Being an ex-player and a current coach, I am in the shoes of both parties quite often, and my goal is to help one side understand the other. Today I want to give you guys an opportunity to learn some Do’s and Don’ts to creating a highlight tape. In this day and age, we have the unique ability to get in front of coaches at a higher rate than ever before, but when it’s your turn to be viewed what kind of impression will you leave on the scout that just gave you a chance.
Get to the point
We see a lot of players creating tapes and having an overly long intro filled with pictures and workout clips. Although it is aesthetically pleasing, it’s not something that a college or pro scout, that only wants to give you 45 seconds of his or her undivided attention, is trying to spend time watching. We recommend creating two tapes one with high-quality production and one bland tape for coaches that “gets to the point”. Another way to get to the point is to decrease the time between plays. You don’t want to show you breaking the huddle and going in motion for 5-6 seconds before the ball is snapped. Get to the point. Limit time in pre-snap as much as possible.
Keep it short
Coaches and scouts watch hours of film and highlight tapes daily. If you want to increase your chances to get views from a team make sure that your tape isn’t unnecessarily long. We often see kids put every tackle they ever made on their tapes and turns into a film session of underwhelming proportion. I suggest you take the best plays you can find to fit in 2-3 minutes of tape. Then what we will do is organize your best plays towards the front of that 2-3 mins. That way if a coach only sees 30 seconds of your film, he sees your best 30 seconds. Don’t feel pressured to make your tape 3 mins if you cannot find 3 mins of super-human standout plays. You are trying to make a coach thirsty to watch more game film or give you a call. So, if you only have 1:30 of highlight-worthy plays, be it.
Make sure you are visible
There is nothing more annoying than watching tape and spending most of your time trying to figure out which kids are the player you are scouting. Athletes; stop hiding yourself make sure you distinctly soloed out in your film. Don’t be extra with the highlighting either, a simple circle or arrow will do. Another nuisance in watching the film is not highlighting your self before the play. When you start to highlight yourself in the middle of a play, I will have rewind, guess, and follow you to the end of the play again. I have now spent 15 mins actively watching your 5 min tape and am now aggravated. Make it easy for the coach to watch your film. Point yourself out before the play so the coach can follow you through the progression and not have to ever touch his mouse.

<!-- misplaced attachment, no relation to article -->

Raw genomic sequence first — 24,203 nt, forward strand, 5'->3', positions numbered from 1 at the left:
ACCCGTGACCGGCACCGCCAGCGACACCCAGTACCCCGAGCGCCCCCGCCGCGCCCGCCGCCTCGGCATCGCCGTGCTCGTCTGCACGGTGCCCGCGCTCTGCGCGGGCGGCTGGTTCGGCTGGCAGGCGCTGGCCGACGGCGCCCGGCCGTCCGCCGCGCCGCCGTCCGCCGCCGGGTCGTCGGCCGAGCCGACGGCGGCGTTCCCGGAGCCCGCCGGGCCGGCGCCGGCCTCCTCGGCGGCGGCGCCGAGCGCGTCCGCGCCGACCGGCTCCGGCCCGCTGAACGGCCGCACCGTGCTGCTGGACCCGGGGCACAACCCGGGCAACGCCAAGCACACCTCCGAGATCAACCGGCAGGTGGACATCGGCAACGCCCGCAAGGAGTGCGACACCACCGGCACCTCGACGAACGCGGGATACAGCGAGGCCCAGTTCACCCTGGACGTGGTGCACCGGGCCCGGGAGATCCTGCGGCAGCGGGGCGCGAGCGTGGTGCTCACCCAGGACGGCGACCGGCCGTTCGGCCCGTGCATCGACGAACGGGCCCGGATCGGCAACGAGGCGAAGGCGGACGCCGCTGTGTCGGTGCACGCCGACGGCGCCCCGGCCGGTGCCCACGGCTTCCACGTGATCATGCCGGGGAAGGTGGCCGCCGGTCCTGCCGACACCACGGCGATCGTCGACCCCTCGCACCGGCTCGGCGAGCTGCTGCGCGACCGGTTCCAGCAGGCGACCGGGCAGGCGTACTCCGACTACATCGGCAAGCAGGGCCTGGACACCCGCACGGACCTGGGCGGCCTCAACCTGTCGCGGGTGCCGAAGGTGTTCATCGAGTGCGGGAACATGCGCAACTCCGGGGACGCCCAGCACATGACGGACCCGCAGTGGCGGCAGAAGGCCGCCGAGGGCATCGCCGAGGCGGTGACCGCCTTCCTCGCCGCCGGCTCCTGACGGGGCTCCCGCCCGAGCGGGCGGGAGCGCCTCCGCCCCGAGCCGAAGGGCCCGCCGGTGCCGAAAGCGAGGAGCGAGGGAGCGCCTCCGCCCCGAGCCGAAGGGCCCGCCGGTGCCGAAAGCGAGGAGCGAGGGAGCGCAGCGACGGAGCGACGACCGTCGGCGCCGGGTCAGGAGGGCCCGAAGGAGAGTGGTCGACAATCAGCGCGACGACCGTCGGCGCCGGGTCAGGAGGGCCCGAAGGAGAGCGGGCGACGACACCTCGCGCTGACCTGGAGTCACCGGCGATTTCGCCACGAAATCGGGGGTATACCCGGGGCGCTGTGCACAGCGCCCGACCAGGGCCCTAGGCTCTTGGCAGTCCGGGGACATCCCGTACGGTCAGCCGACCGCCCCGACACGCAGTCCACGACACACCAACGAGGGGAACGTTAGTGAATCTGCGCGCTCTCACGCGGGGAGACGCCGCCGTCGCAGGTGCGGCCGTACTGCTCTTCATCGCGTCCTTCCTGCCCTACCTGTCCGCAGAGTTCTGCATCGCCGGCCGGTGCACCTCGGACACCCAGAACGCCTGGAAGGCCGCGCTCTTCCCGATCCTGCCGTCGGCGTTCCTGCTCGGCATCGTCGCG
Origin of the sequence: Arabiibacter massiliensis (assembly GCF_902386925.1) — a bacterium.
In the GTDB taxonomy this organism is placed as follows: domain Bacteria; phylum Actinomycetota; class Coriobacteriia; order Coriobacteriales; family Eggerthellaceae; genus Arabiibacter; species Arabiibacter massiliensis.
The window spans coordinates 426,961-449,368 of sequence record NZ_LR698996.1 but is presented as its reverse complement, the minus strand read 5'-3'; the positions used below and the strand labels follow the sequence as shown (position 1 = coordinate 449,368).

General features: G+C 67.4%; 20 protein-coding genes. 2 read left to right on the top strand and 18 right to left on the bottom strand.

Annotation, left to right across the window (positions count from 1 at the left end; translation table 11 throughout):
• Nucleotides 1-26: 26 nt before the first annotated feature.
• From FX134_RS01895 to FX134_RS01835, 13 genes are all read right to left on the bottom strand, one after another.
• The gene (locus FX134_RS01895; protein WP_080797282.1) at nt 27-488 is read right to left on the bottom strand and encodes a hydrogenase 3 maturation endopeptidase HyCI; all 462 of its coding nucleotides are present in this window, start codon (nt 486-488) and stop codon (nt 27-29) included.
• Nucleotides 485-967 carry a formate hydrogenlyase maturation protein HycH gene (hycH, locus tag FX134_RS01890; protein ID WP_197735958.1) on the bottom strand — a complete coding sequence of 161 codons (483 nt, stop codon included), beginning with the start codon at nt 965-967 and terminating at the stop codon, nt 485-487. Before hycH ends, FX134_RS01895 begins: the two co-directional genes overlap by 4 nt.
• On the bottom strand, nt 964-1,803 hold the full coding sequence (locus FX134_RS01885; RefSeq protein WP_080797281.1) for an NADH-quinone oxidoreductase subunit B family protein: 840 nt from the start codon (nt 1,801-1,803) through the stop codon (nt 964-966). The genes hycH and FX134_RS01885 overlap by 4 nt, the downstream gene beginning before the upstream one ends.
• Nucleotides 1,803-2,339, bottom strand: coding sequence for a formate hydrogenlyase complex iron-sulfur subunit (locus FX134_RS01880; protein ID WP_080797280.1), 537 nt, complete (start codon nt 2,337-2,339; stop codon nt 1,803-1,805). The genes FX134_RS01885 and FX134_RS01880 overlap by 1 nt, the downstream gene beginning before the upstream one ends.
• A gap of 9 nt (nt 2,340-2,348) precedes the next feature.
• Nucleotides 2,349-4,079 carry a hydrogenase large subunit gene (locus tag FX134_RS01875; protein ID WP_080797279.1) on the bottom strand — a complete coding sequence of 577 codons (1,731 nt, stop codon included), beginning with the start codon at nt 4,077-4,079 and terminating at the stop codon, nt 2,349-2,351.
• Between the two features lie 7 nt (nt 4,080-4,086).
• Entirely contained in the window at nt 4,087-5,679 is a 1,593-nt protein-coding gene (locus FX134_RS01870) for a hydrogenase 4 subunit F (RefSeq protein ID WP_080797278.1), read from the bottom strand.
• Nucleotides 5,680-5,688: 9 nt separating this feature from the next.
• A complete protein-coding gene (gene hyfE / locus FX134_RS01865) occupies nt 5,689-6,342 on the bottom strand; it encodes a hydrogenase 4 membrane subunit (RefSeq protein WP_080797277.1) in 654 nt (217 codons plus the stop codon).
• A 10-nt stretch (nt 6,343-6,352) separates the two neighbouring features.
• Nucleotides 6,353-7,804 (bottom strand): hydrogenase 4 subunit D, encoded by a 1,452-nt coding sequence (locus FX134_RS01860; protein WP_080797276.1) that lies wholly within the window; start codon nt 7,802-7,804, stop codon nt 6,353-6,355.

Make accessible as possible
The last step towards making a highlight tape is always getting into the right hands and having it with you. When I was growing up a common practice was to have your physical tape on you at all times, which meant walking around town with a CD in your pocket and ready to give it to anyone who could get it to a program. Today that is not as necessary because of platforms like Hudl and YouTube. UTILIZE THEM! Every athlete should have a huddle page and Youtube page titled with their government name (not a nickname), position, number, and contact information. Make sure you utilize social media to post your content and connect with coaches and scouts on there. If you are already connected with them share the link of the video with them to give them a chance to see your film. It's not a bad idea to periodically send the film to them just in case they miss one.
If you have any questions specifically on Highlight tapes please feel free to reach out to